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The Dartmouth
April 16, 2024 | Latest Issue
The Dartmouth

Summer plagued by heavy rain, air quality concerns

Experts say such weather events will increasingly impact the Dartmouth community due to climate change.

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This summer is shaping up to be a heavy rainfall season, with parts of Vermont already seeing a historic two-day rainstorm on July 9 and 10, prompting dangerous floods,  evacuations, road closures and water rescues across the state. 

While Hanover did not see major flooding, the Department of Safety and Security’s director Keiselim Montás issued a flooding alert in a campus-wide email to students on Monday, July 10. Heavy rains resulted in “cresting rivers and fast-flowing water along roadways,” Montás wrote. 

According to Andrew Winter, co-chair of the Upper Valley Strong coalition supporting post-disaster rebuilding efforts, much of ongoing recovery efforts are “rightly focused” on Montpelier, Vermont — the state’s capital —and Ludlow, Vermont, which faced catastrophic levels of flooding. 

“Right now, there’s lots of damaged roads and infrastructure,” Winter said. “The Federal Emergency Management Agency will be coming in to help communities recover and rebuild and repair roads and bridges that were damaged.” 

Closer to the Upper Valley, one of the more heavily affected communities is Woodstock, Vermont, which is currently facing a water outage, Winter explained. 

Some observers have compared the storm’s impacts to that of Hurricane Irene, a catastrophic cyclone that hit Vermont in August 2011. Earth sciences professor Erich Osterberg said the comparison to Hurricane Irene is justifiable, but the effects of the recent storm varied across towns.

“If you live in Woodstock or Queechee, you’re probably saying, ‘this wasn’t as bad as Irene,’” Osterberg said. “But if you’re living in other places like Ludlow or Montpelier, I think this is going to be worse than Irene. So it really depends on where you are.”

More broadly, Osterberg said summer this year has generally seen more rain than an average year. This past June was the seventh wettest June on record for Dartmouth’s Grafton County, with about 75% more rain than normal.

Whitney Thomas ’24, who is on campus doing research at the Geisel School of Medicine, said this summer has “definitely been more rainy” compared to her sophomore summer experience last year. 

“[The weather] has definitely affected my ability to swim or exercise outside on some days,” Thomas said. “Also, I really hadn’t experienced too many thunderstorms since I came here, and now it feels like an almost weekly occurrence.” 

While year-to-year variability in weather is natural, Osterberg said “the background climate conditions are definitely part of the story.” A 2017 Dartmouth study found that the Northeast has seen a 50% increase in extreme precipitation events since 1996, relative to the period from 1901 to 1996. Such events are projected to increase in the Northeast by 52% by the end of the century, according to a recent paper led by  Christopher Picard ’23.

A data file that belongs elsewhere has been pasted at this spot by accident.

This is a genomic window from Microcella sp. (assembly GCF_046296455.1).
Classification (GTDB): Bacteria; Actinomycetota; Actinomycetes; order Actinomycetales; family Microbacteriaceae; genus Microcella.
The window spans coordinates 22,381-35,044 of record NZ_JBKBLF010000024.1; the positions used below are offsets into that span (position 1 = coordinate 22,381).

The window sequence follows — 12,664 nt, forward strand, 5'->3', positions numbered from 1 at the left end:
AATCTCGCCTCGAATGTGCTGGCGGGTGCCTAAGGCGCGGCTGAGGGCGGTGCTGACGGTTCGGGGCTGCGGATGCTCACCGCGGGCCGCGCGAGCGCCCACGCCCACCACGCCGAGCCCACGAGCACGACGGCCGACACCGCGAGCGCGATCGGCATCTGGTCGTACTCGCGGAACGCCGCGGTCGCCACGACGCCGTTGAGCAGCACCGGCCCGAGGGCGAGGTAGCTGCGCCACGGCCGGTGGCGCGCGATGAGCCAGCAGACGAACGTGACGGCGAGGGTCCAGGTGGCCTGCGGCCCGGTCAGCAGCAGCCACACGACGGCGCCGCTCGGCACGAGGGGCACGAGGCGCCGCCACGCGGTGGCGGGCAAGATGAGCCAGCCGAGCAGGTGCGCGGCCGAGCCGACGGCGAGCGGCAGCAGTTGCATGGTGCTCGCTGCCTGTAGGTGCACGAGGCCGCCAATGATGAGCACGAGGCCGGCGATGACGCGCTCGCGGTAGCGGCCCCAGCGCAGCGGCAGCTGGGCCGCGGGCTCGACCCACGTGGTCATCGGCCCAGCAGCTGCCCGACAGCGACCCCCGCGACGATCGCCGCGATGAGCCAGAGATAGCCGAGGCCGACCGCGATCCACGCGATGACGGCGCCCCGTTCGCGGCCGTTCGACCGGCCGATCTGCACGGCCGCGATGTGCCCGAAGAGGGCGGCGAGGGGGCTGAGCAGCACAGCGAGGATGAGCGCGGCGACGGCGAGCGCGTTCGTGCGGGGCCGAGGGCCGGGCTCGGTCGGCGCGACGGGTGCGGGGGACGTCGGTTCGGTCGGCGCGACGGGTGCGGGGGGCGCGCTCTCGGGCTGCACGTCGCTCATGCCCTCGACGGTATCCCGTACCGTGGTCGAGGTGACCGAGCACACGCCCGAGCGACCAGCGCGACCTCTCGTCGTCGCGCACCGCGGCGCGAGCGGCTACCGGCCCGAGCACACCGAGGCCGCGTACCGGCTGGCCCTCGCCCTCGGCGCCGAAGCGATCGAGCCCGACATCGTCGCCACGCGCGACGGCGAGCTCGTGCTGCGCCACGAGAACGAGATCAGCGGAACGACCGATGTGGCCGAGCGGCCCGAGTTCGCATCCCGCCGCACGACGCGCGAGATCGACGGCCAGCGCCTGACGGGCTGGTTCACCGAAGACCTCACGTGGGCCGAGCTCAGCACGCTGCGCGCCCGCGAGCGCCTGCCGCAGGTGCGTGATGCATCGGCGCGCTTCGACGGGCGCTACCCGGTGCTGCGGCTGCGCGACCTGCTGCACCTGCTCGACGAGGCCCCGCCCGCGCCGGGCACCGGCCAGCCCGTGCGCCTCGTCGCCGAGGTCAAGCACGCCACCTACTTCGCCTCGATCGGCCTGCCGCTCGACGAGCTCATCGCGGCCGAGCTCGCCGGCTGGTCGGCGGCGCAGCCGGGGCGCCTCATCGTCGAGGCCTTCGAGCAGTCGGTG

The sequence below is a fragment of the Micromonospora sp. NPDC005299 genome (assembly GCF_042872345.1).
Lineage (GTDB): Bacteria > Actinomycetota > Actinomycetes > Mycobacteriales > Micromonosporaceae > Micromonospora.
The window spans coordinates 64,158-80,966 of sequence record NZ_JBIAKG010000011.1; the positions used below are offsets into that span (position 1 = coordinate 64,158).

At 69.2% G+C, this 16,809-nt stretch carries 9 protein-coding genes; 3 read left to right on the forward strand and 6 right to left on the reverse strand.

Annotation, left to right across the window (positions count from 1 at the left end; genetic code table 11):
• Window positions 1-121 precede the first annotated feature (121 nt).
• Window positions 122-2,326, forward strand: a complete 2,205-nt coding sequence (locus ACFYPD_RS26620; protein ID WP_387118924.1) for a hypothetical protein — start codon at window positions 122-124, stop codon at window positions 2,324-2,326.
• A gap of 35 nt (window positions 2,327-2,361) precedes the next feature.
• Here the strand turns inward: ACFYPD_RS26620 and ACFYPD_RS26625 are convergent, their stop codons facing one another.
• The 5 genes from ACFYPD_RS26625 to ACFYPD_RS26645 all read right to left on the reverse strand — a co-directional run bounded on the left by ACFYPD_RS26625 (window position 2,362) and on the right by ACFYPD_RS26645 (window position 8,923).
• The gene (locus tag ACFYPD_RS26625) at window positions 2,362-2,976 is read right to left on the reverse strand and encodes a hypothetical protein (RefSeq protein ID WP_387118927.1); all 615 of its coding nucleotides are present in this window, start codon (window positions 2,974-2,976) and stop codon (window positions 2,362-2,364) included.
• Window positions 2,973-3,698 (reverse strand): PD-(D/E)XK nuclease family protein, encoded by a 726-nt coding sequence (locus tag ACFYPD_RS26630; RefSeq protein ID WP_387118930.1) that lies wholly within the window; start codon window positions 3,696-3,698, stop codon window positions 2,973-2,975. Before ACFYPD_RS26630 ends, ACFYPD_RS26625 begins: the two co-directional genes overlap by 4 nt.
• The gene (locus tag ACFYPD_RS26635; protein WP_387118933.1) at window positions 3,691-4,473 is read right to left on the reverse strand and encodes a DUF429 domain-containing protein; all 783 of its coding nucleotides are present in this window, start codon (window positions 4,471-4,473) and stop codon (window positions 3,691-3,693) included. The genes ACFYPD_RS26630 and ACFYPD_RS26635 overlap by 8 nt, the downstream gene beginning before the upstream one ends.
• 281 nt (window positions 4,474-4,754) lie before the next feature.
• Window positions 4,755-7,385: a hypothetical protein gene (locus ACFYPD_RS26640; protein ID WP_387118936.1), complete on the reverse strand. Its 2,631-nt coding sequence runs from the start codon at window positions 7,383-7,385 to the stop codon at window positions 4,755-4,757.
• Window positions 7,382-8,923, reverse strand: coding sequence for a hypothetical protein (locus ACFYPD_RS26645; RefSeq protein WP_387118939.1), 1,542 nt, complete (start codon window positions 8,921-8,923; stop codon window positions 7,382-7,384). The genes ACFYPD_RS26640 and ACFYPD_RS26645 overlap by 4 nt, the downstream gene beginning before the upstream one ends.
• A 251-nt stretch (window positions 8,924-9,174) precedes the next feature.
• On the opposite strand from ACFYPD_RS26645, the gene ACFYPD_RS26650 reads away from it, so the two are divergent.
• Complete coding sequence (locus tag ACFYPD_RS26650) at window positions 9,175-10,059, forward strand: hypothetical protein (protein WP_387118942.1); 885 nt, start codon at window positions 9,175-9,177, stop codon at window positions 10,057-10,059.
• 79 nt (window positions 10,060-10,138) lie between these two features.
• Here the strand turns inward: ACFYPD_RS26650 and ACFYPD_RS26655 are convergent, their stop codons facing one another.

Geography professor Jonathan Winter, who authored both studies, said Hanover is seeing a long-term trend of “warmer and wetter” weather conditions.

“A warmer atmosphere can hold more moisture,” Winter said. “Basically you expand the size of the bucket, or the amount of water that the atmosphere can hold. So when you get the right conditions, you get more extreme precipitation.”

The Upper Valley has also seen a dip in air quality on some days this summer, primarily due to smoke from Canadian wildfires. Hanover’s Air Quality Index  read 113 on July 1, putting it in the orange — or unhealthy for sensitive groups — category. 

Laura Paulin, a pulmonologist at the Dartmouth-Hitchcock Medical Center, said that particulate matter exposure is “well-established to be associated with adverse health outcomes.” These could affect “both people who have existing heart and lung disease, as well as vulnerable groups like children and [the] elderly, but also people who don't have any known diseases.”

She encouraged people to learn about the AQI color codes to gauge their individual susceptibility. The index is divided into six categories from green to maroon, with green corresponding to the lowest level of health concern and maroon representing the highest.

“Some people might realize that even though the AQI says that they should be okay on an orange day, they feel bad even on a yellow day, which is a sign for them to stay indoors,” Paulin said.

Osterberg said he expects that “we’re going to be seeing more of this [smoke] for the rest of the summer,” given the record-breaking nature of this year’s wildfires in Canada.

Taking all of these recent weather events into view, co-chair of the Sustainable Hanover Committee Yolanda Baumgartner told The Dartmouth, “Our area is often considered safe from the most dramatic, catastrophic climate stories, but we are not immune.”

Meanwhile, Osterberg urged Dartmouth students to think about “what we want to do as a community to chart a more sustainable path.” 

“What do we as an institution — as Dartmouth College — want to be doing?” Osterberg asked. “In my opinion, we should be leading on climate change. We have the resources. We have researchers who are doing amazing work on this. We know the answers. And so I would love, personally, to see students demanding that Dartmouth lead on this.”